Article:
China's revaluation of the yuan could yield long-term benefits for both China and the world economy, but analysts say it won't restore vanished U.S. manufacturing jobs if past experience is any guide.
The Obama administration has said it would delay publication of an annual currency report, which U.S. lawmakers had demanded be used to name China as a currency manipulator.
Lawmakers argue Beijing deliberately holds down the value of its yuan currency to boost Chinese exports, unfairly harming U.S. companies and costing American jobs.
Critics of this stance point to evidence from 2005-08, which was the last time China let the yuan rise.
This experiment neither quickly aided U.S. exports, nor curbed massive Chinese trade surpluses, and probably limits the odds of a significant move over the currency from Beijing.
"Anyone looking for a revolutionary change in policy may be very disappointed," said Tim Adams, a former Treasury undersecretary for international affairs under Obama's predecessor George W. Bush.
Analysts say the Chinese experience with a rising yuan failed because it was not allowed to crawl higher at a fast enough pace. But they acknowledge plenty of Chinese think it shows foreign-exchange adjustments simply do not work.
"There is a raging debate between the technicians, the technocrats and the academics who are arguing for change, and those who want to maintain the status quo," said Adams.
U.S. Treasury Secretary Timothy Geithner, in explaining his decision to delay the release of the April 15 report, said he would continue to encourage China through the Group of 20 that developed and emerging economies should shift toward a more market-oriented exchange rate.
Nicholas Lardy, a China expert at the Peterson Institute for International Economics in Washington, cautioned not to expect any yuan movement until Beijing saw clear evidence of sustainable economic recovery in Europe and the United States.
Lardy said there were compelling arguments for China to relax the yuan's peg against the dollar. But he saw no prospect that this would return employment to the United States that was lost years ago to cheap imports from foreign producers like China.
"That is a fallacy," he said. "Production is going to shift to the next lowest cost center, probably somewhere else in Asia. But that is not going to be the United States.
"Chinese appreciation would help from a global point of view by reducing imbalances, but should not be regarded as the principle solution to the U.S. current account deficit."
The current account is the broadest measure of U.S. external trade. It measures how much America must borrow from the rest of the world to fund its spending.
A large U.S. current account deficit and a massive Chinese surplus are seen as unsustainable in the long run. G20 leaders, including China, pledged in September to pursue policies that would lead to a better balance in world growth.
Analysts translate that as a commitment from Beijing to let the yuan rise at some point in the future, but offer no firm predictions on timing.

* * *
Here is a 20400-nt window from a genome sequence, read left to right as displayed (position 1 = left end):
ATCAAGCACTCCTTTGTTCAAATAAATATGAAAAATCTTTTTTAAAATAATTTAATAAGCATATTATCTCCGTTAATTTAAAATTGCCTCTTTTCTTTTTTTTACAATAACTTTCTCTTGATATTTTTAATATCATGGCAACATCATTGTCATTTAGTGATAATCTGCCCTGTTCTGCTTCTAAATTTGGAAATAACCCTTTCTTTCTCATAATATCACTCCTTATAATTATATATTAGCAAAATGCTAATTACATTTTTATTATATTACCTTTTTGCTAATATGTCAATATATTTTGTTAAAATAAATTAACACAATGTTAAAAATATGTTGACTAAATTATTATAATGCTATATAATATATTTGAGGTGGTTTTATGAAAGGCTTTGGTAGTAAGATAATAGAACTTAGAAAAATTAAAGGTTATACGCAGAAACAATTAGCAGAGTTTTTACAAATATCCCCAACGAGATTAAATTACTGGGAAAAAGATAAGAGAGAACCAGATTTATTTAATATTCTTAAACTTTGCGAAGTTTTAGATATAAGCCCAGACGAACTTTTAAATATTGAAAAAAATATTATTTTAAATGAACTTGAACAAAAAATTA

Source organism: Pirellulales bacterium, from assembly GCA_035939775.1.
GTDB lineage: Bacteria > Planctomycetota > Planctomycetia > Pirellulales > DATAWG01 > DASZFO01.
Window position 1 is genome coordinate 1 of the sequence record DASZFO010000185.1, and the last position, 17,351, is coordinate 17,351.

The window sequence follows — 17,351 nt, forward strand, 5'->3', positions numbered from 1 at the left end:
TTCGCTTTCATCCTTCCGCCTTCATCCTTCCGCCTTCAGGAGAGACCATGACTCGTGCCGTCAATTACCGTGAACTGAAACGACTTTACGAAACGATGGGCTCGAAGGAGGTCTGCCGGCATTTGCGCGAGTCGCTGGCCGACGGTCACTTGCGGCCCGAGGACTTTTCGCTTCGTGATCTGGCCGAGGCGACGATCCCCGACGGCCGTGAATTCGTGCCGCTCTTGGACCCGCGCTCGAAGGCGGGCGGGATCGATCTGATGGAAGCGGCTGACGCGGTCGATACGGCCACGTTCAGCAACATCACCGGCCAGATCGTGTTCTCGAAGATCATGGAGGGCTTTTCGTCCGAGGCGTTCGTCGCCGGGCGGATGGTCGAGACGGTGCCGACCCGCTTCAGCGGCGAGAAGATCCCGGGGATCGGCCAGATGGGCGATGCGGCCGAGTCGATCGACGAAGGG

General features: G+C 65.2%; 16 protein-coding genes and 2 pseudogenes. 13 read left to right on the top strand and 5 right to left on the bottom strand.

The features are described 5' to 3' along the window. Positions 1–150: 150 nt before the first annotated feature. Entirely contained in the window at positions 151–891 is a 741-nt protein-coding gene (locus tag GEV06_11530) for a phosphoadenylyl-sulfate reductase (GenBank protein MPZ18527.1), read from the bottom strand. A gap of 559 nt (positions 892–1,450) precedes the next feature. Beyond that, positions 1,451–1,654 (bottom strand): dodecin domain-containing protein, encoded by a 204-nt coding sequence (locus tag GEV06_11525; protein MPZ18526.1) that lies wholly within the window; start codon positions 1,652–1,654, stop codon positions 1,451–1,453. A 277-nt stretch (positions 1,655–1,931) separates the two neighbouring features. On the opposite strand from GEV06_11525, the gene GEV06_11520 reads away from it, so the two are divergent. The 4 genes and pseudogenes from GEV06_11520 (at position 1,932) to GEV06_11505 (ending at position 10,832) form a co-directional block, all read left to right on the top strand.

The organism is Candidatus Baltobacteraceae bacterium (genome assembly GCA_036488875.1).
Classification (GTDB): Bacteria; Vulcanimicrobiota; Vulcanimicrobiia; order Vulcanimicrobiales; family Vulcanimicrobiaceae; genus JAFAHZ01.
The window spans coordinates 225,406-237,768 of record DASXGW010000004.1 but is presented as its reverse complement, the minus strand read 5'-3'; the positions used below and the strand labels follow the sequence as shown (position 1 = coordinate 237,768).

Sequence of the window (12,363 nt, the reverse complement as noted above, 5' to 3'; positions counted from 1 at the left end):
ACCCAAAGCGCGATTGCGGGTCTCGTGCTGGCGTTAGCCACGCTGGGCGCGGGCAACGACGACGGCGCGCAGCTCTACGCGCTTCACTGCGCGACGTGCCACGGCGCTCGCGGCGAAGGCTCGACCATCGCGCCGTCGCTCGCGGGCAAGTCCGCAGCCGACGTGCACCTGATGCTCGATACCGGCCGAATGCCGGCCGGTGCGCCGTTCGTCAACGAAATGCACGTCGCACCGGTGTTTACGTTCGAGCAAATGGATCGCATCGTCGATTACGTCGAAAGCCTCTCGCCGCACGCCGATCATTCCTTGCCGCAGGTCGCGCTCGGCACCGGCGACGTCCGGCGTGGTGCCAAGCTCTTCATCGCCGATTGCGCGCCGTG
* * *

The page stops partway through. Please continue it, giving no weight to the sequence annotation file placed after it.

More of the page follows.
China has held the yuan near 6.83 against the dollar since July 2008, when desire for stability amid the global financial crisis prompted it to suspend a three-year experiment in which the yuan rose 21 percent versus the U.S. currency.
A weaker dollar makes U.S. exports cheaper, while raising the cost of imports for U.S. consumers. But the yuan move begun in 2005 had not translated into a significant improvement in the U.S. trade balance by the time Beijing restored the yuan/dollar peg.
The U.S. current account deficit grew in 2006 and remained high through most of 2008, before beginning to drop as a steep U.S. recession curbed American spending on imports.
That said, a more flexible yuan would provide the Chinese central bank with greater monetary policy flexibility.
Analysts believe this would be better for China in the long run, while greater domestic Chinese consumption would create massive export opportunities from which advanced countries like the United States could profit in the future.
"It is in U.S. interests to have stable and sustained growth in China. It is a very important market," said Uri Dadush at the Carnegie Endowment for International Peace in Washington.
But in the short term, a speedy rise in the value of the yuan could actually harm U.S. households by pushing up import prices, pinching American consumers still struggling amid unemployment of almost 10 percent.
"A yuan revaluation will raise prices for Chinese imports into the United States and the costs to U.S. households will be much bigger than any benefits to U.S. exporters," Dadush said.
U.S. exports to China last year were $69 billion, just 6.6 percent of total U.S. exports of $1.045 trillion.
A stronger yuan also means greater purchasing power for Chinese industry, potentially translating into higher demand for dollar-denominated commodities like oil, which could lead to another spike in gasoline prices for U.S. drivers.
However, analysts were not convinced there was a reliable connection between the yuan's value and oil prices.
"Global macro demand has more of an influence on commodity prices than the slow appreciation of the (yuan) would," said Adams. "A rising yuan could help accentuate a rise in commodity prices, but a strong economic rebound is a more important factor."
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